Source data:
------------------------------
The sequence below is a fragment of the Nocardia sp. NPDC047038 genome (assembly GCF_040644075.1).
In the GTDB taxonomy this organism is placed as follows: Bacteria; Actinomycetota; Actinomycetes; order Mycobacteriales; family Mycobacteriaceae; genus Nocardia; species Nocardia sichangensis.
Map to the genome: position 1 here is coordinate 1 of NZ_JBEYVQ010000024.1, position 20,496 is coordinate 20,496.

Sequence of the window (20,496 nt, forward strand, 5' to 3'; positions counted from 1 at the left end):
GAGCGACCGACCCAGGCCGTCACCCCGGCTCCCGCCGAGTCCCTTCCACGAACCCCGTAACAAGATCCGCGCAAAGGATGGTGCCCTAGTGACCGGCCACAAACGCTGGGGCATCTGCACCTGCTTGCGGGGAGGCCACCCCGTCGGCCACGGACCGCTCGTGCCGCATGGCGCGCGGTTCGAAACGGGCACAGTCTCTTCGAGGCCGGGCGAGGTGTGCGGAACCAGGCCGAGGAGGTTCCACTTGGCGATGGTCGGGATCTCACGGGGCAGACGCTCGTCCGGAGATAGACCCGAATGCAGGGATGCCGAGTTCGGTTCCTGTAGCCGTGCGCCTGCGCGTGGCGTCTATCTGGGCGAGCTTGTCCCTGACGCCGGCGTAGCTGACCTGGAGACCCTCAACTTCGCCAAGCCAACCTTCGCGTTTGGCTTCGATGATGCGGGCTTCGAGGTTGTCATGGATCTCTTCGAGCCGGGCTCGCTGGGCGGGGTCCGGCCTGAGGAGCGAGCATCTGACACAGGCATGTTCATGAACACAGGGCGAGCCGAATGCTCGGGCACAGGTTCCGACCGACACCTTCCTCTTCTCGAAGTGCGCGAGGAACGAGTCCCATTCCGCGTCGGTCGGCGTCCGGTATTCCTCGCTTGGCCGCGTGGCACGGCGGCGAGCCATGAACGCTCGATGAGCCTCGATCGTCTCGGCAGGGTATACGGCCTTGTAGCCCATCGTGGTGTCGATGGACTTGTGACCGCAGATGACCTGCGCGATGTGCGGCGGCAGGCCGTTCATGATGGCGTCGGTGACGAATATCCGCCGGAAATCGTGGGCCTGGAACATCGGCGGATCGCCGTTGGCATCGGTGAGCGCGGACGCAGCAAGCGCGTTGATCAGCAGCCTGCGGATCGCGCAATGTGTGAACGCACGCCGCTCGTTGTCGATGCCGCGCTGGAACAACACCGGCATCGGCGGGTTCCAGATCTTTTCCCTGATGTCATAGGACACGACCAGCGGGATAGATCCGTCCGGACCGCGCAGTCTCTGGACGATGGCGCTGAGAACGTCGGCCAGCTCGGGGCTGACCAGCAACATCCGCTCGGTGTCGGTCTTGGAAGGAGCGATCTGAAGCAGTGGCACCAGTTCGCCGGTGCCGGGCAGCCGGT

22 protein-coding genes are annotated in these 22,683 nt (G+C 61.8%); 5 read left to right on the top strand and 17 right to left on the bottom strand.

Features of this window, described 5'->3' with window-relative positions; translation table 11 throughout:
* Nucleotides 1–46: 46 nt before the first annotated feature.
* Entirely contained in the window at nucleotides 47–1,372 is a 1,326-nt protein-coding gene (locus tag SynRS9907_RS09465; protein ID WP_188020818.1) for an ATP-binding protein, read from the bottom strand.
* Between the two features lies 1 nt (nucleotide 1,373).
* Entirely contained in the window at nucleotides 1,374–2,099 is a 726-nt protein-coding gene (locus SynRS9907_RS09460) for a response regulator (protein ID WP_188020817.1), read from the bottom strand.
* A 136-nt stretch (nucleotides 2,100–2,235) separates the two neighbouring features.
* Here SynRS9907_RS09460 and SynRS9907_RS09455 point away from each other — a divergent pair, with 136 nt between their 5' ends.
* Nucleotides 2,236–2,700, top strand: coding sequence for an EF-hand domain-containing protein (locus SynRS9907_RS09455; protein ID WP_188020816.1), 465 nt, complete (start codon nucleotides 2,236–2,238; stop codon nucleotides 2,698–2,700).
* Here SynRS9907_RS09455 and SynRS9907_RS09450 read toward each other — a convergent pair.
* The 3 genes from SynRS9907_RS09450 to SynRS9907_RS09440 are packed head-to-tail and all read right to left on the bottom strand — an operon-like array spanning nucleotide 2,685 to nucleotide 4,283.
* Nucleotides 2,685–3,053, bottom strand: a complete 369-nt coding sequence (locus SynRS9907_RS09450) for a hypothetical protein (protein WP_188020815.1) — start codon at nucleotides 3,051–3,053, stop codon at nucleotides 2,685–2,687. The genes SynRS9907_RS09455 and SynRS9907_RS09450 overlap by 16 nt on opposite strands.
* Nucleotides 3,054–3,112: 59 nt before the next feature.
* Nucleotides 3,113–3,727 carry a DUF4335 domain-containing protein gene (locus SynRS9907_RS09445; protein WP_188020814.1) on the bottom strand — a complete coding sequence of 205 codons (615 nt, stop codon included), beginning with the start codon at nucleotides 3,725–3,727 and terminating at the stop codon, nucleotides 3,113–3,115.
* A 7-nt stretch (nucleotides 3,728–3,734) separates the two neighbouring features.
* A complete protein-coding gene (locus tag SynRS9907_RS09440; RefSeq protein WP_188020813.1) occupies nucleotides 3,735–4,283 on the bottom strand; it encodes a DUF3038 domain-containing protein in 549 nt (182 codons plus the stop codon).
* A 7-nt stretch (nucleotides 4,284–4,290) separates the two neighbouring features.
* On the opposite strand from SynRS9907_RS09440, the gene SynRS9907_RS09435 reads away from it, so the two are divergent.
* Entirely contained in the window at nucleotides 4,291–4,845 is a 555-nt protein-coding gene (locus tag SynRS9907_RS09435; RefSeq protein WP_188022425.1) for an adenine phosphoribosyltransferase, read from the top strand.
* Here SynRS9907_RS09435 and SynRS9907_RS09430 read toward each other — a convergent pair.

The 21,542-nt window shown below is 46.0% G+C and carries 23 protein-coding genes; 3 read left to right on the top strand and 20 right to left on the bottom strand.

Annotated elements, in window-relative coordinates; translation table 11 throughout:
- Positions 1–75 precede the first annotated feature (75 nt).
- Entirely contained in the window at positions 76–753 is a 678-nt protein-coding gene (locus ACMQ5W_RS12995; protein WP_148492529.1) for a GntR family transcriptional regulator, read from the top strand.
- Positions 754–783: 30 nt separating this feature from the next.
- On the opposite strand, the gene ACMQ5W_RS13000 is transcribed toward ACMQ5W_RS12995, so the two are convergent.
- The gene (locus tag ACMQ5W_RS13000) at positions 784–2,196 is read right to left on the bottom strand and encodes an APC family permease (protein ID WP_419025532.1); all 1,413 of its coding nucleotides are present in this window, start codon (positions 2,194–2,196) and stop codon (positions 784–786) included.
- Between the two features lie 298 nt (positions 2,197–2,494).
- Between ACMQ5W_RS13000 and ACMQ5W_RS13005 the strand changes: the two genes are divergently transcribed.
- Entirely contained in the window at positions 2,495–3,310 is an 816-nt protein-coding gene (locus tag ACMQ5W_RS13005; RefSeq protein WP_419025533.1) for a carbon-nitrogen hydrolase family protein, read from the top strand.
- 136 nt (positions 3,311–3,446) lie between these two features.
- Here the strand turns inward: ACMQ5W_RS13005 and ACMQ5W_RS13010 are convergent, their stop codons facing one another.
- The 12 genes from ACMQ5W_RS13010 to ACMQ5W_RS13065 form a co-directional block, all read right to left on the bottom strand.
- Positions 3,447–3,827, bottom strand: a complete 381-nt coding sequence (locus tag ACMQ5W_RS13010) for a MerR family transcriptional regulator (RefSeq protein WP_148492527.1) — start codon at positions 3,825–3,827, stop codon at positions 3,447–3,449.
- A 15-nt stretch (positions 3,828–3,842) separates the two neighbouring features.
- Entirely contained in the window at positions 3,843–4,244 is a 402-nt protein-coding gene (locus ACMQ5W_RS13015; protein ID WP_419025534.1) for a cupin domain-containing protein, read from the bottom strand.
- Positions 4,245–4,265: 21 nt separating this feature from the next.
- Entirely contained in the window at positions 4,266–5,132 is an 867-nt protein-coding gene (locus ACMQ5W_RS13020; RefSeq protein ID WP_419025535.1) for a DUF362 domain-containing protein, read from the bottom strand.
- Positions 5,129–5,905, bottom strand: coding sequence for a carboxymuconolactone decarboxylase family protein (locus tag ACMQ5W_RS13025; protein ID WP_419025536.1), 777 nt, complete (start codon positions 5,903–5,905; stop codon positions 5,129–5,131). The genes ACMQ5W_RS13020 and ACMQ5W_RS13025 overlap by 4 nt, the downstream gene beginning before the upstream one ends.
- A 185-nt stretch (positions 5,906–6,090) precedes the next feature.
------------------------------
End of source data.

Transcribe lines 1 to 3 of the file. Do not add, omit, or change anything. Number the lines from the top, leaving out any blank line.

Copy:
The sequence below is a fragment of the Nocardia sp. NPDC047038 genome (assembly GCF_040644075.1).
In the GTDB taxonomy this organism is placed as follows: Bacteria; Actinomycetota; Actinomycetes; order Mycobacteriales; family Mycobacteriaceae; genus Nocardia; species Nocardia sichangensis.
Map to the genome: position 1 here is coordinate 1 of NZ_JBEYVQ010000024.1, position 20,496 is coordinate 20,496.